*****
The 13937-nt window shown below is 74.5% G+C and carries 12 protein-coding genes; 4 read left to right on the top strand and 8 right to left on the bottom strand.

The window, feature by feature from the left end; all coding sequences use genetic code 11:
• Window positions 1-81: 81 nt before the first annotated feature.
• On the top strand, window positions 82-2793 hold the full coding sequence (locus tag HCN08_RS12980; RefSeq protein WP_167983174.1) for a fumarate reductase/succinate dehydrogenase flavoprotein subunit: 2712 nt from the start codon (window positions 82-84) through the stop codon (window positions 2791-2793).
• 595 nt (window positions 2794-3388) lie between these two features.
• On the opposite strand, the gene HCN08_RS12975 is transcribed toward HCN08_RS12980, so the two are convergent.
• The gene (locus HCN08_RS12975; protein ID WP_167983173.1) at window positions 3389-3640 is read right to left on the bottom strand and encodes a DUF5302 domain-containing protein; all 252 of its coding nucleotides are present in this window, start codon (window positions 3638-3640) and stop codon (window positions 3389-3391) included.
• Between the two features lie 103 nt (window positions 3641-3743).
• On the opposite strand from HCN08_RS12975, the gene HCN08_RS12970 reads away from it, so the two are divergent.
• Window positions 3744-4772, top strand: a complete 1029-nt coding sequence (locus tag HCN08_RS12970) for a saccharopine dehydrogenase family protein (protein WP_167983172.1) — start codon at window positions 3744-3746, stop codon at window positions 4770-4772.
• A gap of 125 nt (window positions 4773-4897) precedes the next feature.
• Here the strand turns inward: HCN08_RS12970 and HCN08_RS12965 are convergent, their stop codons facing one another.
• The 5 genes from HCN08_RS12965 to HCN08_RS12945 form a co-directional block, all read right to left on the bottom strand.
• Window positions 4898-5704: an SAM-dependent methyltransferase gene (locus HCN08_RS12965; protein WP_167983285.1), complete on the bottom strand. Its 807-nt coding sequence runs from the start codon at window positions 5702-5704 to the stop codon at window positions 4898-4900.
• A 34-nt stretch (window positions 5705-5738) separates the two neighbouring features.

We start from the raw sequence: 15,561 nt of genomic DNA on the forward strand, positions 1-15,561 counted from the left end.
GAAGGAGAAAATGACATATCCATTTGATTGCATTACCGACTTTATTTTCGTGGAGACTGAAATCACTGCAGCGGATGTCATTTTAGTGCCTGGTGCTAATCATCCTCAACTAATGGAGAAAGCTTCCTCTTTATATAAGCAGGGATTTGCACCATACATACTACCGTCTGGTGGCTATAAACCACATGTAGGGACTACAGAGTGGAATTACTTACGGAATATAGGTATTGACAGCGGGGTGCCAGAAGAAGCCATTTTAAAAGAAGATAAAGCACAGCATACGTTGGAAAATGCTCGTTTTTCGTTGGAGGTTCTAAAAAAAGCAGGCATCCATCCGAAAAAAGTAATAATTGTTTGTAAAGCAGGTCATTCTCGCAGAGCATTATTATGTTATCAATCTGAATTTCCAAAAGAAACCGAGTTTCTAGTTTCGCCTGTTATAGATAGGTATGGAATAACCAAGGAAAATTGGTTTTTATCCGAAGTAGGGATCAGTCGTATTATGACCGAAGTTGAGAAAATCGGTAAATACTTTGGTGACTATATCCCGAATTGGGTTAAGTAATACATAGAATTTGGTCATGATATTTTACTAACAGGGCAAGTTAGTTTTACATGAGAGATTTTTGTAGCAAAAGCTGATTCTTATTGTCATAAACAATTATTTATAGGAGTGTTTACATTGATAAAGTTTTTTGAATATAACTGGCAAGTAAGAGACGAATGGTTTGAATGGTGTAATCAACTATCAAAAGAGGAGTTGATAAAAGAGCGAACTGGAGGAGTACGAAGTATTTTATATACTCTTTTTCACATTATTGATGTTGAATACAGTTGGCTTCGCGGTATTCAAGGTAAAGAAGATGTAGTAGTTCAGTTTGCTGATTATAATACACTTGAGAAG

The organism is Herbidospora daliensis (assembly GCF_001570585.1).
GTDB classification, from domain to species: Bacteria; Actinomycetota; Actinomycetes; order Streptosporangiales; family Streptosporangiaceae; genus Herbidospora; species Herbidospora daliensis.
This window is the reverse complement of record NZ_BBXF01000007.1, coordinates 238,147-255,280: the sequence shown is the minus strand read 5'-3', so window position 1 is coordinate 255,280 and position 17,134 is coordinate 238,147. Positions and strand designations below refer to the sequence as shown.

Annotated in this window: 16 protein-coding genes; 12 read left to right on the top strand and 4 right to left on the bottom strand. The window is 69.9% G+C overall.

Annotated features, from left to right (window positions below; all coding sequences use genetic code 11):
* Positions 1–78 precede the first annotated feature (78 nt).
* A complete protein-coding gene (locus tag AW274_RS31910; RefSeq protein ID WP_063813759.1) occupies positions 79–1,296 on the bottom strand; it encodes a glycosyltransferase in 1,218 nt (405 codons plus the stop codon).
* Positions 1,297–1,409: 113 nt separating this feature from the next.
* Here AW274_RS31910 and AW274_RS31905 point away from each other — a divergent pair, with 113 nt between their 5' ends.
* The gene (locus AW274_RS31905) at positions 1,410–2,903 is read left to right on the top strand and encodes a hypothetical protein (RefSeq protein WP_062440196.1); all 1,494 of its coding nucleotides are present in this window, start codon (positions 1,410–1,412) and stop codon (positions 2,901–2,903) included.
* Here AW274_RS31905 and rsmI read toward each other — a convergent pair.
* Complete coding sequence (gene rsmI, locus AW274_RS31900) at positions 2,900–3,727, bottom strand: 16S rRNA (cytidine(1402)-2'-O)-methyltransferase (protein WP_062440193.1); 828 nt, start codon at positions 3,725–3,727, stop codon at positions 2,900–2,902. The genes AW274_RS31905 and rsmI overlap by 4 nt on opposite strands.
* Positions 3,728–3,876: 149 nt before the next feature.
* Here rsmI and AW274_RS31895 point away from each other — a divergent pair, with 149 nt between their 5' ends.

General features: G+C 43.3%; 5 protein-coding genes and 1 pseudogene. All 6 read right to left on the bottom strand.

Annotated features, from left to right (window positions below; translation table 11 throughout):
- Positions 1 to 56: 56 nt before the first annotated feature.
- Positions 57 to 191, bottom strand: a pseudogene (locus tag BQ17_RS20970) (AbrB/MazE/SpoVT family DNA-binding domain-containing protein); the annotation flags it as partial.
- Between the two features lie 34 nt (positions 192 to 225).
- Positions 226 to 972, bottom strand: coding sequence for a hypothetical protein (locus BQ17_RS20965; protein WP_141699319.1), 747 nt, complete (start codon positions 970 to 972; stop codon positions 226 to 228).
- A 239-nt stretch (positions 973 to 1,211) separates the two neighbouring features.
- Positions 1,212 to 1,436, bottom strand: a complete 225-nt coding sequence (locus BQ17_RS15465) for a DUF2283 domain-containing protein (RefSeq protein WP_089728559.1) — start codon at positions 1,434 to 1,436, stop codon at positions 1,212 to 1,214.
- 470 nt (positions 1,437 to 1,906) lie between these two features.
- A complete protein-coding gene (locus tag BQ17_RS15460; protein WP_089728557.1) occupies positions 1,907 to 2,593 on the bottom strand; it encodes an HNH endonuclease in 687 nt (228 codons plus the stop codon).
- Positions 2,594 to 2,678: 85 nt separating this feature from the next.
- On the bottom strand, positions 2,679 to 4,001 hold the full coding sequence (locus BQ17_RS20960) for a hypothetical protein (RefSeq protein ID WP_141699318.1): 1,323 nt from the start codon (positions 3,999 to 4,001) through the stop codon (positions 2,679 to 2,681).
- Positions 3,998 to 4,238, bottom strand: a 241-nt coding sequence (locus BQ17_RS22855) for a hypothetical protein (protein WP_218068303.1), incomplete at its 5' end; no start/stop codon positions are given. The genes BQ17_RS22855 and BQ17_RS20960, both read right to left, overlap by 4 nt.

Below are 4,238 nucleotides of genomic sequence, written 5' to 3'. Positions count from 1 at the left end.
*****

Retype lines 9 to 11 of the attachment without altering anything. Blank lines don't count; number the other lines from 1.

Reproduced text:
• On the opposite strand from HCN08_RS12975, the gene HCN08_RS12970 reads away from it, so the two are divergent.
• Window positions 3744-4772, top strand: a complete 1029-nt coding sequence (locus tag HCN08_RS12970) for a saccharopine dehydrogenase family protein (protein WP_167983172.1) — start codon at window positions 3744-3746, stop codon at window positions 4770-4772.
• A gap of 125 nt (window positions 4773-4897) precedes the next feature.